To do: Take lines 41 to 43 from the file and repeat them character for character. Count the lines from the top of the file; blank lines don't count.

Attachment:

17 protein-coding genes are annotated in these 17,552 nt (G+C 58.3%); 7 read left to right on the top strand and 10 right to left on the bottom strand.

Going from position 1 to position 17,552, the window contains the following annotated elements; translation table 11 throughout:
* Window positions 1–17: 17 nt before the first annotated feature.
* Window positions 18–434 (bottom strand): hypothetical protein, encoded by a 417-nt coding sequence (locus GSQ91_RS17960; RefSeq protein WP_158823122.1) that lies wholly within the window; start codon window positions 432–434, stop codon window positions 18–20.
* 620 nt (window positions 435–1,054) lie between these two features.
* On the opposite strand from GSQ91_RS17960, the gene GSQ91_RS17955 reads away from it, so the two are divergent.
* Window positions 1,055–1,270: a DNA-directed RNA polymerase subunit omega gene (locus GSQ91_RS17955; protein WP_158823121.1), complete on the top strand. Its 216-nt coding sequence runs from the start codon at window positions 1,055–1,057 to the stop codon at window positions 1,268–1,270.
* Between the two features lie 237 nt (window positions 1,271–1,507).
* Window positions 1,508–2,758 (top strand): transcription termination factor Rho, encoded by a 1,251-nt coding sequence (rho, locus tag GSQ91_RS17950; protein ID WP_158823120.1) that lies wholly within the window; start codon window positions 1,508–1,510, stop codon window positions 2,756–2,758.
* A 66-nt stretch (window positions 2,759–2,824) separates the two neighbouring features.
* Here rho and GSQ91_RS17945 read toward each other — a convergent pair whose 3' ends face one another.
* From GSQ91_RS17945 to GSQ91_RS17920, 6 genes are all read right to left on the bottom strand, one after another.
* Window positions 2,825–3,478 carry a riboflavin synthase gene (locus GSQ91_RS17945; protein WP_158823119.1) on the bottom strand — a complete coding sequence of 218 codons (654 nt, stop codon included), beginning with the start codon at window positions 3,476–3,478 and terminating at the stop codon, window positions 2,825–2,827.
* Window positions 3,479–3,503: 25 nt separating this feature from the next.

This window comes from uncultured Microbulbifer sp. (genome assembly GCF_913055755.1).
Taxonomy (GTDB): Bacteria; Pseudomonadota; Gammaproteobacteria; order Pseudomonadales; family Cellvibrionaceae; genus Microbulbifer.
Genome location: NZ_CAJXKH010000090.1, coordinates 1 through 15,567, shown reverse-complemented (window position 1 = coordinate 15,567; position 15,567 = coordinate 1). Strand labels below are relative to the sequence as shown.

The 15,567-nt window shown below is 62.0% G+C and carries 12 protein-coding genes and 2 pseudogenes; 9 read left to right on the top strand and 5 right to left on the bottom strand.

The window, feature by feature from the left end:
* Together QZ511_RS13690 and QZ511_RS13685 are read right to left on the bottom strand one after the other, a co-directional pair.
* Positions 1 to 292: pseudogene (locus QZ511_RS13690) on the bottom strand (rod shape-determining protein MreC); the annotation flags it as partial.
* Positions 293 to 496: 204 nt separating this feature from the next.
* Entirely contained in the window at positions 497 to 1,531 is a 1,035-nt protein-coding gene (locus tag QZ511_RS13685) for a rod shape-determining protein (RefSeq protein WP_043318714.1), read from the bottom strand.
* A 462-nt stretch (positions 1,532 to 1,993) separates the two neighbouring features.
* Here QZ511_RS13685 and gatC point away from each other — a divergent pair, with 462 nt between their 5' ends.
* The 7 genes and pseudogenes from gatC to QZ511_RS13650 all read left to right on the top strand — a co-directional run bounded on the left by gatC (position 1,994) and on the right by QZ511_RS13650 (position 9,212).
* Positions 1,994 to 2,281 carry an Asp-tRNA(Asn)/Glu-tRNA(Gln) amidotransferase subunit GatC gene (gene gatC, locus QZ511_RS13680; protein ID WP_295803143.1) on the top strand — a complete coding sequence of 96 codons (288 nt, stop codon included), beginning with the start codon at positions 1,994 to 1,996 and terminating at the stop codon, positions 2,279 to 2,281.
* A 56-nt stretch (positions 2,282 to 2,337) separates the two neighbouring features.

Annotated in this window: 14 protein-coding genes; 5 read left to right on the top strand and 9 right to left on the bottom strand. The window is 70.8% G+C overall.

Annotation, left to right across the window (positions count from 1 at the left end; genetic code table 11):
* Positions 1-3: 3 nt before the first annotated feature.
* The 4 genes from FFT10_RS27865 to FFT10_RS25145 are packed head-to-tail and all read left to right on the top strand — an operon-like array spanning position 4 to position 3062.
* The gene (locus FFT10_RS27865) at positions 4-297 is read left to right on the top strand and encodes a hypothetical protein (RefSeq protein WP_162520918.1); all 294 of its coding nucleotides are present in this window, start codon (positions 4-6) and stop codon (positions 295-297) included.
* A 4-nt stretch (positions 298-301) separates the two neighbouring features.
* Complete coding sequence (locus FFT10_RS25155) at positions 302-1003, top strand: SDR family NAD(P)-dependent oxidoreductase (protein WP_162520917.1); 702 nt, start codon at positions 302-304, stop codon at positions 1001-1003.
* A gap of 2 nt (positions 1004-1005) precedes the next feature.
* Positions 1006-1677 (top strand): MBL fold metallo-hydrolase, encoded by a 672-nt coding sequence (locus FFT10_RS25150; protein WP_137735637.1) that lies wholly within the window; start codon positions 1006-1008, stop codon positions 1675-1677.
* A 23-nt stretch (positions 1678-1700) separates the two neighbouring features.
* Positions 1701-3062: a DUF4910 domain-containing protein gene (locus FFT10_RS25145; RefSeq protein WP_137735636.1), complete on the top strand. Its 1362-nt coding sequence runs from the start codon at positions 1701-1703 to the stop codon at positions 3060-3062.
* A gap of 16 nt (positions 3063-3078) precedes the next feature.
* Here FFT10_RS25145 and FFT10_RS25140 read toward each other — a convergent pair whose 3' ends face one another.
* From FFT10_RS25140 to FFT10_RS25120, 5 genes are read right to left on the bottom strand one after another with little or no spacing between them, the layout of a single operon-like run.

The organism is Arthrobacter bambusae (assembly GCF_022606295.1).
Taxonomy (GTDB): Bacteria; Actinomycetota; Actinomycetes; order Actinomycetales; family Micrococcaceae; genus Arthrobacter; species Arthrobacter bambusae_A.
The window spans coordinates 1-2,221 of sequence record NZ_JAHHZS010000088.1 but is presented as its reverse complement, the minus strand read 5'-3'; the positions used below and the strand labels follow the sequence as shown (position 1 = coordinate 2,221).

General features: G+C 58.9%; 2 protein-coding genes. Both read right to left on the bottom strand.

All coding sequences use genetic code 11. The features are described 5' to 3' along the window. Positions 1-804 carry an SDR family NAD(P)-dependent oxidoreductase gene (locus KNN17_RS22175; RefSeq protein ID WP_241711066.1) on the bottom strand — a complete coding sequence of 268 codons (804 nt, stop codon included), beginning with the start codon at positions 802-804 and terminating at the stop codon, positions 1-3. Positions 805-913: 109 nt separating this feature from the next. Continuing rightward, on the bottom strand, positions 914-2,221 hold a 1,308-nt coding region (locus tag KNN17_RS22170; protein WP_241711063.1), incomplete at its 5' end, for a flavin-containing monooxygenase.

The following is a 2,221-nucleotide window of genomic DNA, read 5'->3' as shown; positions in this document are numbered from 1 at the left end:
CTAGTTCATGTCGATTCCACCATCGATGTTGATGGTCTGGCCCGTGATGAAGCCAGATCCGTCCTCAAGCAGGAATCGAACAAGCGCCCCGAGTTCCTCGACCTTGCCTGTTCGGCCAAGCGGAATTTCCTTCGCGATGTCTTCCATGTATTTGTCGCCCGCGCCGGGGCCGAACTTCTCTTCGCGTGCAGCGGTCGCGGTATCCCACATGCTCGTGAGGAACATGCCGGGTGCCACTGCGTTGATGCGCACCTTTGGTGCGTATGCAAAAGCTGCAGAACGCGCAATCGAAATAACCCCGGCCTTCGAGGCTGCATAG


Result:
* Here FFT10_RS25145 and FFT10_RS25140 read toward each other — a convergent pair whose 3' ends face one another.
* From FFT10_RS25140 to FFT10_RS25120, 5 genes are read right to left on the bottom strand one after another with little or no spacing between them, the layout of a single operon-like run.

The organism is Arthrobacter bambusae (assembly GCF_022606295.1).